Deep-sea news (3-10 July)

Date: July 10, 2023

Check out the top stories from the deep, taken from coverage between 3-10 July 2023

Seabed mining could sink the fishing industry

Source: 360info

Author: Jesse van der Grient, University of Hawaii at Manoa

The Pacific holds the world’s largest tuna industry and tuna fisheries are known to operate in areas being explored for mining. An irreversible impact on these fish stocks could be devastating for Pacific Island communities who depend on the ocean for food and their livelihoods.

There’s still much we don’t know about the potential impacts of deep-sea mining. It’s a real cause for concern, particularly for ocean-dependent communities. Various tests and simulations show how mining can adversely affect seafloor organisms and that their recovery rates can be slow, both for microbes and animals. Not only is the damage limited to the seafloor, but the impacts extend to the water column above and the impacts of changing sound levels are also poorly understood.

Deep-sea mining myths, debunked

Source: Newsroom New Zealand

Author: Eleonore Lebre

Commercial deep-sea mining is likely to start in the Pacific Ocean soon as the International Seabed Authority – the governing body under the UN Convention Law of the Sea – will finalise deep-sea mining regulations in July. Newsroom New Zealand debunks some deep-sea mining myths to better anticipate what is coming next.

The mining sector needs to prepare for the indirect effects a rise in deep-sea mining may have on terrestrial operations. To minimise the risks, it can assess its exposure by assessing the vulnerability of its cobalt, manganese, copper, and nickel assets. Understanding the land and communities earmarked for projects is crucial for improved environmental and social outcomes.

The following myths are busted:

  • Myth 1: There are not enough resources on land to power the energy transition
  • Myth 2: Deep-sea mining will improve energy security
  • Myth 3: Deep-sea mining will be less harmful than conventional mining

Rare octopus nursery found, teeming with surprises

Source: National Geographic

Author: Jessica Taylor Price

A Schmidt Ocean Institute expedition to study the ocean’s depths off Costa Rica confirmed the existence of two healthy octopus nurseries – one in an area called the Dorado Outcrop, and another about 30 nautical miles away – where dozens of females gather together to brood their eggs near hydrothermal vents.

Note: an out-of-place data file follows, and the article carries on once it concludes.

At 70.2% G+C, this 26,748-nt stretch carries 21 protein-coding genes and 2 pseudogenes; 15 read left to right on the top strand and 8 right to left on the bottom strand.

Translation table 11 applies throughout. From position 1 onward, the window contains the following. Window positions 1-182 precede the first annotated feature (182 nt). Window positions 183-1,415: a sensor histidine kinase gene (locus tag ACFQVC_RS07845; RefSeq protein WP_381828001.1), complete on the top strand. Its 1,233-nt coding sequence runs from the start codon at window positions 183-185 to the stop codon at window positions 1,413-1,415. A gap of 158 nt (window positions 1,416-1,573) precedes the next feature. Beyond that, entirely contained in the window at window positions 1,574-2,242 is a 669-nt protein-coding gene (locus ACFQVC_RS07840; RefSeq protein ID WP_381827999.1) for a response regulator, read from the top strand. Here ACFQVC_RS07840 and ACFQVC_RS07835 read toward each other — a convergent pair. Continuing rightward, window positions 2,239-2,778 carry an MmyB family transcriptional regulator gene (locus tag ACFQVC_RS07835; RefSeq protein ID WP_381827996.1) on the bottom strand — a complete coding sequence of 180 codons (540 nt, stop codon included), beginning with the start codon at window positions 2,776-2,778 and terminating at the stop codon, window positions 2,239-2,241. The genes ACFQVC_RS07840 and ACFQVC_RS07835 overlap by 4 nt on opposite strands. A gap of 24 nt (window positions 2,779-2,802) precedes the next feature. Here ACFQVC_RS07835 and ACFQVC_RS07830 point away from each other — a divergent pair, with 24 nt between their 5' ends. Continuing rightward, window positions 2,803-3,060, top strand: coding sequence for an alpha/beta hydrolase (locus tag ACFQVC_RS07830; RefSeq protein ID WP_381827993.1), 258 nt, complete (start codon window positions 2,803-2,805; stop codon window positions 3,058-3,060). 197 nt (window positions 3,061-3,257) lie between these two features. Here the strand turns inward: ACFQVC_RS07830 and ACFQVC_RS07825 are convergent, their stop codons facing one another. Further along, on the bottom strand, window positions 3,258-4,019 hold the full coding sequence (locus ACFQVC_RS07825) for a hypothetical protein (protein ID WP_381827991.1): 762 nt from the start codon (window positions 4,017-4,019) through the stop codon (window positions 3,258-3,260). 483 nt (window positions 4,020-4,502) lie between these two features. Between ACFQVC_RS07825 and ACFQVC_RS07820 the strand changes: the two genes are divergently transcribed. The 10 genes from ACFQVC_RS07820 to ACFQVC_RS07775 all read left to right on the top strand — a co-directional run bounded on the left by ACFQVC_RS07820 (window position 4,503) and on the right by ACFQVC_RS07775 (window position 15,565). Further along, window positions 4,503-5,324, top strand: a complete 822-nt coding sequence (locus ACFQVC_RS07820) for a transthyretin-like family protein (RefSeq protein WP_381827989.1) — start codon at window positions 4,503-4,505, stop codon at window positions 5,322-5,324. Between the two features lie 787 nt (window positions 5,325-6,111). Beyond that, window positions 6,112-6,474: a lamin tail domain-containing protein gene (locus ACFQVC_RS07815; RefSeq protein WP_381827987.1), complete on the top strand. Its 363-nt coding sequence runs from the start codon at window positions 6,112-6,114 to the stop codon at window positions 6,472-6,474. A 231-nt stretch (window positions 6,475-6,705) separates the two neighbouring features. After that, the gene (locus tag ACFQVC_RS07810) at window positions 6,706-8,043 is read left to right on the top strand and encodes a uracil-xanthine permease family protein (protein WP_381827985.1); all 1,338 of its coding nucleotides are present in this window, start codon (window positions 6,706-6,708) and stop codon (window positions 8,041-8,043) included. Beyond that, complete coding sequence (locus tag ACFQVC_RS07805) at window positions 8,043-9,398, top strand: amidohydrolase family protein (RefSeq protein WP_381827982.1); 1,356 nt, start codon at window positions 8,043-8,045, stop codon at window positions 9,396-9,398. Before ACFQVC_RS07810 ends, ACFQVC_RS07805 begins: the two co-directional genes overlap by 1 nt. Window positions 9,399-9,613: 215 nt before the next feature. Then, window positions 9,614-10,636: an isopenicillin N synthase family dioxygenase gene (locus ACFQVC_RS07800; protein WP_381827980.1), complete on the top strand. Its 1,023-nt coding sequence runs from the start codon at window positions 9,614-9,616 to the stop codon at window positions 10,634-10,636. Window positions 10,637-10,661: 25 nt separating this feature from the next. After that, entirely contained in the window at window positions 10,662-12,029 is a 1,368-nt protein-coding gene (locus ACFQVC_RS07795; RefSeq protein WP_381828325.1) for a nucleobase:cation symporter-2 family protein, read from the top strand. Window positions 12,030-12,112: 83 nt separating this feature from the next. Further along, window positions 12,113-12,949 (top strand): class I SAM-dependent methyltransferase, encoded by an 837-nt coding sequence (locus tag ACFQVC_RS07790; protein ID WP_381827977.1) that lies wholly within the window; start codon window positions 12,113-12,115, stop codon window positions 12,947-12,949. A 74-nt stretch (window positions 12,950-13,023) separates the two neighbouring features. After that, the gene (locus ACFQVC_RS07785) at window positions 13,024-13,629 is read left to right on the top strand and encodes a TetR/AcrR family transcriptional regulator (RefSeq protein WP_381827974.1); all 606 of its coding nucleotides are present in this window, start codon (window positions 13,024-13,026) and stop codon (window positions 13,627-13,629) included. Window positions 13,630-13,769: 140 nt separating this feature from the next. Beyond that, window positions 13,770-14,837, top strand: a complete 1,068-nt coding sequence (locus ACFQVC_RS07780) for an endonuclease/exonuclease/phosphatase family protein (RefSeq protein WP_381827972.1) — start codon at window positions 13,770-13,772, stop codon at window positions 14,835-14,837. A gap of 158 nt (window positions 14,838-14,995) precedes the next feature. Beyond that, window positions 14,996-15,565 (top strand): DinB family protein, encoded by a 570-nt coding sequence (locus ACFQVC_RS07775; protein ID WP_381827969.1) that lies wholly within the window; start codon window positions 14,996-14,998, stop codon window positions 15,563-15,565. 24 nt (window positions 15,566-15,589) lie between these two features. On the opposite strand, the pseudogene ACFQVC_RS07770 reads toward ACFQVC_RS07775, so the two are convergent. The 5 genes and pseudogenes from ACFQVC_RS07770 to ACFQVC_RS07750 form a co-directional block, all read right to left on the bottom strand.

The findings double the number of octopus nurseries known to scientists, challenge previous assumptions about how the creatures breed, and highlight the importance of underwater vents and seeps to the development of marine life. The Schmidt Ocean Institute says the expedition’s Costa Rican scientists are now working to determine whether the vents they studied should be designated as marine protected areas in order to keep them safe from deep-sea fishing and mining. The team is heading back to the area in December to explore further.

Future of deep-sea mining hangs in balance as opposition grows

Source: The Guardian

Author: Karen McVeigh and Chris Michael

This week, the list of countries calling for a pause on deep-sea mining continued ahead of a key moment that mining companies hope will launch the fledgling industry, and its opponents hope could clip its wings, perhaps for good.

Ireland and Sweden became the latest developed economies to join critics, including scientists, environmental organisations and multinationals such as BMW, Volvo and Samsung. The carmakers have committed not to use minerals mined from the seabed in their electric vehicles. Last month, the European Academies Science Advisory Council warned of the “dire consequences” for marine ecosystems and against the “misleading narrative” that deep-sea mining is necessary for metals required to meet the transition to a low-carbon economy.

UK should press pause on deep-sea mining, Labour says

Source: The Guardian

Author: Karen McVeigh

David Lammy, the shadow foreign secretary, says Labour government would join growing list of countries and multinationals opposing rush to mine the seabed, ahead of a crucial meeting of nations in Jamaica to decide the future of the industry.

In a speech at the Bingham Centre for the Rule of Law in London, Lammy said Labour would restore the UK’s reputation as a country that respected and upheld international law, which he said had been damaged by the Conservatives, and to lead on the challenges of the future, including the climate crisis: “the greatest challenge we face”. Britain is among 14 countries sponsoring exploration or research contracts – the only type allowed so far – by companies intent on mining the deep sea. The others are China, Russia, South Korea, India, France, Poland, Brazil, Japan, Jamaica, Belgium, Nauru, Tonga and Kiribati.

Posted on Categories Fisheries Mining Science